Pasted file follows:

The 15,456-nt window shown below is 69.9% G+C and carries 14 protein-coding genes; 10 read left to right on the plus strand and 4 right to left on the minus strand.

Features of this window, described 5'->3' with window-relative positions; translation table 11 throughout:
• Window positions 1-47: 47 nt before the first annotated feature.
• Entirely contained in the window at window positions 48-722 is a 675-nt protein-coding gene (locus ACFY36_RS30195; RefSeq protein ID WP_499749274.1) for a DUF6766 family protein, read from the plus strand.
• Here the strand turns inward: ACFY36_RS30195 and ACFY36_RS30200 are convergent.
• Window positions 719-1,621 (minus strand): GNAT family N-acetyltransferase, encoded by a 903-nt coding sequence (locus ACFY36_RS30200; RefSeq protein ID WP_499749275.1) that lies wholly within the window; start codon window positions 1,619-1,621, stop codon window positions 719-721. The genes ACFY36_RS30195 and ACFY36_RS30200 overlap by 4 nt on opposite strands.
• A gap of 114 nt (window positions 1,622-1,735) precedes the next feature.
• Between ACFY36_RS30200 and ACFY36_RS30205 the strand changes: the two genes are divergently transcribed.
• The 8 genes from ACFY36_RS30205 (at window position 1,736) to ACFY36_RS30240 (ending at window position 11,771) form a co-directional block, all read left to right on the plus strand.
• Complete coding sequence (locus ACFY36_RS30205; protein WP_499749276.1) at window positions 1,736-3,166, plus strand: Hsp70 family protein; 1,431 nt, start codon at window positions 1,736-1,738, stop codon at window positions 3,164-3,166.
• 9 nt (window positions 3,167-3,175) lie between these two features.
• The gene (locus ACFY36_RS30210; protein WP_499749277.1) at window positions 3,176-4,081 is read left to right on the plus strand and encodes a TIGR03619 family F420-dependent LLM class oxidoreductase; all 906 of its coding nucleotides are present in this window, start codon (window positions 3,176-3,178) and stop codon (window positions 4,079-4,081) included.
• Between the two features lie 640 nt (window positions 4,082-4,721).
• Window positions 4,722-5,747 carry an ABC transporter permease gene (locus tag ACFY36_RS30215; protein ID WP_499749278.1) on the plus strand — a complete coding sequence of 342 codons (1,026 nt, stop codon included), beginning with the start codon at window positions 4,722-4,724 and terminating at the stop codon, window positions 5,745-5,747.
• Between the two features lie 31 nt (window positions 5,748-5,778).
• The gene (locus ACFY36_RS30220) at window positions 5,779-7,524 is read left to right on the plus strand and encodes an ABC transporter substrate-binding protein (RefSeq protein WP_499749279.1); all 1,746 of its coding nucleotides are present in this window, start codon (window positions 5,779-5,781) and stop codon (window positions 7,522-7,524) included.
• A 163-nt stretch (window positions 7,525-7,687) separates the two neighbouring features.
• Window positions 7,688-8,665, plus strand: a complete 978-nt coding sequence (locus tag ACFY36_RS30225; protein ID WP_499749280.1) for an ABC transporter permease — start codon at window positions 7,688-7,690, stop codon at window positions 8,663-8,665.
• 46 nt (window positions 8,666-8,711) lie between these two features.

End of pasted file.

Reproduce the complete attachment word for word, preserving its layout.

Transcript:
The 15,456-nt window shown below is 69.9% G+C and carries 14 protein-coding genes; 10 read left to right on the plus strand and 4 right to left on the minus strand.

Features of this window, described 5'->3' with window-relative positions; translation table 11 throughout:
• Window positions 1-47: 47 nt before the first annotated feature.
• Entirely contained in the window at window positions 48-722 is a 675-nt protein-coding gene (locus ACFY36_RS30195; RefSeq protein ID WP_499749274.1) for a DUF6766 family protein, read from the plus strand.
• Here the strand turns inward: ACFY36_RS30195 and ACFY36_RS30200 are convergent.
• Window positions 719-1,621 (minus strand): GNAT family N-acetyltransferase, encoded by a 903-nt coding sequence (locus ACFY36_RS30200; RefSeq protein ID WP_499749275.1) that lies wholly within the window; start codon window positions 1,619-1,621, stop codon window positions 719-721. The genes ACFY36_RS30195 and ACFY36_RS30200 overlap by 4 nt on opposite strands.
• A gap of 114 nt (window positions 1,622-1,735) precedes the next feature.
• Between ACFY36_RS30200 and ACFY36_RS30205 the strand changes: the two genes are divergently transcribed.
• The 8 genes from ACFY36_RS30205 (at window position 1,736) to ACFY36_RS30240 (ending at window position 11,771) form a co-directional block, all read left to right on the plus strand.
• Complete coding sequence (locus ACFY36_RS30205; protein WP_499749276.1) at window positions 1,736-3,166, plus strand: Hsp70 family protein; 1,431 nt, start codon at window positions 1,736-1,738, stop codon at window positions 3,164-3,166.
• 9 nt (window positions 3,167-3,175) lie between these two features.
• The gene (locus ACFY36_RS30210; protein WP_499749277.1) at window positions 3,176-4,081 is read left to right on the plus strand and encodes a TIGR03619 family F420-dependent LLM class oxidoreductase; all 906 of its coding nucleotides are present in this window, start codon (window positions 3,176-3,178) and stop codon (window positions 4,079-4,081) included.
• Between the two features lie 640 nt (window positions 4,082-4,721).
• Window positions 4,722-5,747 carry an ABC transporter permease gene (locus tag ACFY36_RS30215; protein ID WP_499749278.1) on the plus strand — a complete coding sequence of 342 codons (1,026 nt, stop codon included), beginning with the start codon at window positions 4,722-4,724 and terminating at the stop codon, window positions 5,745-5,747.
• Between the two features lie 31 nt (window positions 5,748-5,778).
• The gene (locus ACFY36_RS30220) at window positions 5,779-7,524 is read left to right on the plus strand and encodes an ABC transporter substrate-binding protein (RefSeq protein WP_499749279.1); all 1,746 of its coding nucleotides are present in this window, start codon (window positions 5,779-5,781) and stop codon (window positions 7,522-7,524) included.
• A 163-nt stretch (window positions 7,525-7,687) separates the two neighbouring features.
• Window positions 7,688-8,665, plus strand: a complete 978-nt coding sequence (locus tag ACFY36_RS30225; protein ID WP_499749280.1) for an ABC transporter permease — start codon at window positions 7,688-7,690, stop codon at window positions 8,663-8,665.
• 46 nt (window positions 8,666-8,711) lie between these two features.